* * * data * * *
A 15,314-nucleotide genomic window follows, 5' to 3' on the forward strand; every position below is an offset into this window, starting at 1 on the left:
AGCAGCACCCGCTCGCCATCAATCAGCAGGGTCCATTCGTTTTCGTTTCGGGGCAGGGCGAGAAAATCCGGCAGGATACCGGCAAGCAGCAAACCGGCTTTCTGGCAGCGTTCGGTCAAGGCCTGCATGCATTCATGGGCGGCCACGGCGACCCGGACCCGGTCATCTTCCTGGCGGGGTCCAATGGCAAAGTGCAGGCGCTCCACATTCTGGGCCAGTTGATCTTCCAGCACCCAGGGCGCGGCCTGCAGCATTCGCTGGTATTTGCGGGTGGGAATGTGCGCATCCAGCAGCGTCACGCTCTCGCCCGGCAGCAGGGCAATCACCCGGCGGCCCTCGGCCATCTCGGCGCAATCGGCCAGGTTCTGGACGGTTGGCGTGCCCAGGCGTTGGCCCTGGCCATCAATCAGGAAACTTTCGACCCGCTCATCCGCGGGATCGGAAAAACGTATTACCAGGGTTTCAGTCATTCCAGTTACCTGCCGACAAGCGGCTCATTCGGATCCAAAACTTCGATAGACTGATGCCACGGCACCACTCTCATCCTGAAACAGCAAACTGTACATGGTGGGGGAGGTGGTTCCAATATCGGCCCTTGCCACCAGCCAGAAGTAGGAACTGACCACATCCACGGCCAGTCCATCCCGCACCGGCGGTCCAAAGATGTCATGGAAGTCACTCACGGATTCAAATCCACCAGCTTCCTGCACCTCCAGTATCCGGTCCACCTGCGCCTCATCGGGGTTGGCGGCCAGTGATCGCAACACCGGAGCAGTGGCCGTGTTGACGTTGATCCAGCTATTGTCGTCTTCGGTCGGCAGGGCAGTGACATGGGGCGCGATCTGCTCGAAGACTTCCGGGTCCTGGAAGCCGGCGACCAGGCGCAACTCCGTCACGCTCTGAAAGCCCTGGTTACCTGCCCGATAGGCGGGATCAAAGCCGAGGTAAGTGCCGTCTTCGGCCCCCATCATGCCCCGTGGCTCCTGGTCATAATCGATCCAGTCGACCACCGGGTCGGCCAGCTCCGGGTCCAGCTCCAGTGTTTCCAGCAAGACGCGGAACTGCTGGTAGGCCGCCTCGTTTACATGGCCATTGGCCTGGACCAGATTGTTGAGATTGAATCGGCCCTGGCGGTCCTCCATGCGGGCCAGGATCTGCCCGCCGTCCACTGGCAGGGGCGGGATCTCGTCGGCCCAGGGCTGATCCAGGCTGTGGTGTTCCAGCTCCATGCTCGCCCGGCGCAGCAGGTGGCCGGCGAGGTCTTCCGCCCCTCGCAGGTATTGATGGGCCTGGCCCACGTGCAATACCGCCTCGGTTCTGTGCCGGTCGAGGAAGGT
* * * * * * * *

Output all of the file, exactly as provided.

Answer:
A 15,314-nucleotide genomic window follows, 5' to 3' on the forward strand; every position below is an offset into this window, starting at 1 on the left:
AGCAGCACCCGCTCGCCATCAATCAGCAGGGTCCATTCGTTTTCGTTTCGGGGCAGGGCGAGAAAATCCGGCAGGATACCGGCAAGCAGCAAACCGGCTTTCTGGCAGCGTTCGGTCAAGGCCTGCATGCATTCATGGGCGGCCACGGCGACCCGGACCCGGTCATCTTCCTGGCGGGGTCCAATGGCAAAGTGCAGGCGCTCCACATTCTGGGCCAGTTGATCTTCCAGCACCCAGGGCGCGGCCTGCAGCATTCGCTGGTATTTGCGGGTGGGAATGTGCGCATCCAGCAGCGTCACGCTCTCGCCCGGCAGCAGGGCAATCACCCGGCGGCCCTCGGCCATCTCGGCGCAATCGGCCAGGTTCTGGACGGTTGGCGTGCCCAGGCGTTGGCCCTGGCCATCAATCAGGAAACTTTCGACCCGCTCATCCGCGGGATCGGAAAAACGTATTACCAGGGTTTCAGTCATTCCAGTTACCTGCCGACAAGCGGCTCATTCGGATCCAAAACTTCGATAGACTGATGCCACGGCACCACTCTCATCCTGAAACAGCAAACTGTACATGGTGGGGGAGGTGGTTCCAATATCGGCCCTTGCCACCAGCCAGAAGTAGGAACTGACCACATCCACGGCCAGTCCATCCCGCACCGGCGGTCCAAAGATGTCATGGAAGTCACTCACGGATTCAAATCCACCAGCTTCCTGCACCTCCAGTATCCGGTCCACCTGCGCCTCATCGGGGTTGGCGGCCAGTGATCGCAACACCGGAGCAGTGGCCGTGTTGACGTTGATCCAGCTATTGTCGTCTTCGGTCGGCAGGGCAGTGACATGGGGCGCGATCTGCTCGAAGACTTCCGGGTCCTGGAAGCCGGCGACCAGGCGCAACTCCGTCACGCTCTGAAAGCCCTGGTTACCTGCCCGATAGGCGGGATCAAAGCCGAGGTAAGTGCCGTCTTCGGCCCCCATCATGCCCCGTGGCTCCTGGTCATAATCGATCCAGTCGACCACCGGGTCGGCCAGCTCCGGGTCCAGCTCCAGTGTTTCCAGCAAGACGCGGAACTGCTGGTAGGCCGCCTCGTTTACATGGCCATTGGCCTGGACCAGATTGTTGAGATTGAATCGGCCCTGGCGGTCCTCCATGCGGGCCAGGATCTGCCCGCCGTCCACTGGCAGGGGCGGGATCTCGTCGGCCCAGGGCTGATCCAGGCTGTGGTGTTCCAGCTCCATGCTCGCCCGGCGCAGCAGGTGGCCGGCGAGGTCTTCCGCCCCTCGCAGGTATTGATGGGCCTGGCCCACGTGCAATACCGCCTCGGTTCTGTGCCGGTCGAGGAAGGT